The other broad market fear/short thesis is that Intel's integrated graphics will continue to marginalize Nvidia's position in notebooks. While I do not believe that this is as "clear cut" and "likely" as the bears believe, particularly as Intel's graphics will likely continue to be unsuitable to the "gamer" audience that the company's consumer GPUs are aimed at, this is certainly a case of "show me" for Wall Street, which will be watching the sales trends in this area like a hawk.
AMD Game Console Wins/Share Gains
Advanced Micro Devices has been touting its game console APU design wins, and has further been giving away video games with its graphics cards in an attempt to win back market segment share. The pitch that AMD has apparently sold Wall Street on is that game developers will optimize their games for AMD hardware, which will leave Nvidia out in the cold on the PC gaming side of things. I do not think that the game console wins will have a material effect on the Nvidia/AMD market share war. On the PC side, the driver teams at Nvidia and AMD work closely with the game developers to make sure that the games are optimized, and any "advantage" AMD has from the game consoles can be offset by Nvidia's traditionally strong developer relations team.
Fears That Tegra Is "DOA"
Many of the Nvidia-bears/bashers typically tout the party line that "Tegra is DOA", particularly as it seems that Qualcomm won the next generation Nexus 7 from out under Nvidia. While it remains to be seen how well Nvidia's Tegra 4 sells through (which is heavily dependent on desgin wins), Nvidia has already secured a number of high profile wins, including a tablet from HP (NYSE:HPQ), the next generation ASUS Transformer Infinity, and likely plenty of others to come. It is far too early to pronounce Tegra 4 dead, and I think that management has a pretty good shot of hitting their target of flat Y/Y sales for the current fiscal year.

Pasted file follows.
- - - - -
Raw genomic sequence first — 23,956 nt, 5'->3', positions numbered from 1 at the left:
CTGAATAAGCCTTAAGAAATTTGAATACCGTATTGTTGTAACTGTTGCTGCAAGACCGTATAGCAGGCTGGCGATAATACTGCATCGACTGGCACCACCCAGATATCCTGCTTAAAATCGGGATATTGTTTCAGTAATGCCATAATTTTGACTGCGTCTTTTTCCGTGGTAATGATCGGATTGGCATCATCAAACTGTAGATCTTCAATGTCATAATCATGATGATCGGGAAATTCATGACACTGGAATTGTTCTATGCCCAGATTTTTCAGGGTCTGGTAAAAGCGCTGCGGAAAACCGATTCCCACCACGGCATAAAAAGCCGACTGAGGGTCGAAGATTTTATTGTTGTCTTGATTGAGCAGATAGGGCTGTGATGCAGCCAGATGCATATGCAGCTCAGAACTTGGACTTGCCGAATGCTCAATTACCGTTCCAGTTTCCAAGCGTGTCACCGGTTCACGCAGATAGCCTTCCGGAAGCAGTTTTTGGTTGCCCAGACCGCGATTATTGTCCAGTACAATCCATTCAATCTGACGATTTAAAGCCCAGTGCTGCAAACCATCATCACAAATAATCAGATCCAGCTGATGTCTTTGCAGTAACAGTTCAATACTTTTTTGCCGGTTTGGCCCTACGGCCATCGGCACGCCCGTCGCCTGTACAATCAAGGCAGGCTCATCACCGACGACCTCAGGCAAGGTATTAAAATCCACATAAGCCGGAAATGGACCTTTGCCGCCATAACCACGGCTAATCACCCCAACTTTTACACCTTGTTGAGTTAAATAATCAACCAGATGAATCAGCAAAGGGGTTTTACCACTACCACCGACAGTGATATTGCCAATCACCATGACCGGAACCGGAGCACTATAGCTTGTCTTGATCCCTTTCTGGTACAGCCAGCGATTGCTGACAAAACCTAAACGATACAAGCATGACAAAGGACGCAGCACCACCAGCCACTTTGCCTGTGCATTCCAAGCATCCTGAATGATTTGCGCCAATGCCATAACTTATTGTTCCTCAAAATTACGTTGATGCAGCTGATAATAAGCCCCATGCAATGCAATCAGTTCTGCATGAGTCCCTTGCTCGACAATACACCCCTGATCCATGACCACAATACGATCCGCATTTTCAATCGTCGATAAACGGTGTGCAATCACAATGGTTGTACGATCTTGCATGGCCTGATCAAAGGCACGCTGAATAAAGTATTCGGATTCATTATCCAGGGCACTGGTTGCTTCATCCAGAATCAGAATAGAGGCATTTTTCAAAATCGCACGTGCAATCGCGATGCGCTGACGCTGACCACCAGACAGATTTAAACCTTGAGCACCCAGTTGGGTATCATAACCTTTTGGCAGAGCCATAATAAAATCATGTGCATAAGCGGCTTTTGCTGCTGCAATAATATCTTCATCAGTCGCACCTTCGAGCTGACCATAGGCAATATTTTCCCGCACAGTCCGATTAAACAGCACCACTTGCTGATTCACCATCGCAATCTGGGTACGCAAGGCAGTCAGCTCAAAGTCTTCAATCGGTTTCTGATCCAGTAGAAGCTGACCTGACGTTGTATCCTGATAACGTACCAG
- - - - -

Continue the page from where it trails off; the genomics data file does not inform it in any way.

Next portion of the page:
That being said, I believe the real growth story for Tegra happens in FY2015, when Tegra 4 is ramping and Tegra 4i begins its assault on the low to mid-range smartphones worldwide. Serious investors in Nvidia will, at the very least, wait to see how the Tegra 4i story plays out before calling it quits on Nvidia's mobile strategy. Further, the Street may be discounting the fact that Nvidia is aiming at taking Android-based all-in-ones and notebooks, a market that competitor Intel is, ironically enough, opening up with its Atom and Core processors.
It is clear that Wall Street does not believe Nvidia's story, and that is what creates the long-term opportunity for investors who believe that Nvidia can succeed in this space. Nvidia wisely used its cash to pick up and develop all of the pieces needed to be a world class system-on-chip developer in addition to its core businesses as a premier graphics chip developer. I believe that Nvidia's leadership team is excellent and the strategy sound, so if the company can execute well, then the short sellers will be paying to buy back these shares at much higher prices than today's $14.35 close.
Disclosure: I am long NVDA, INTC, QCOM, AMD. I wrote this article myself, and it expresses my own opinions. I am not receiving compensation for it (other than from Seeking Alpha). I have no business relationship with any company whose stock is mentioned in this article.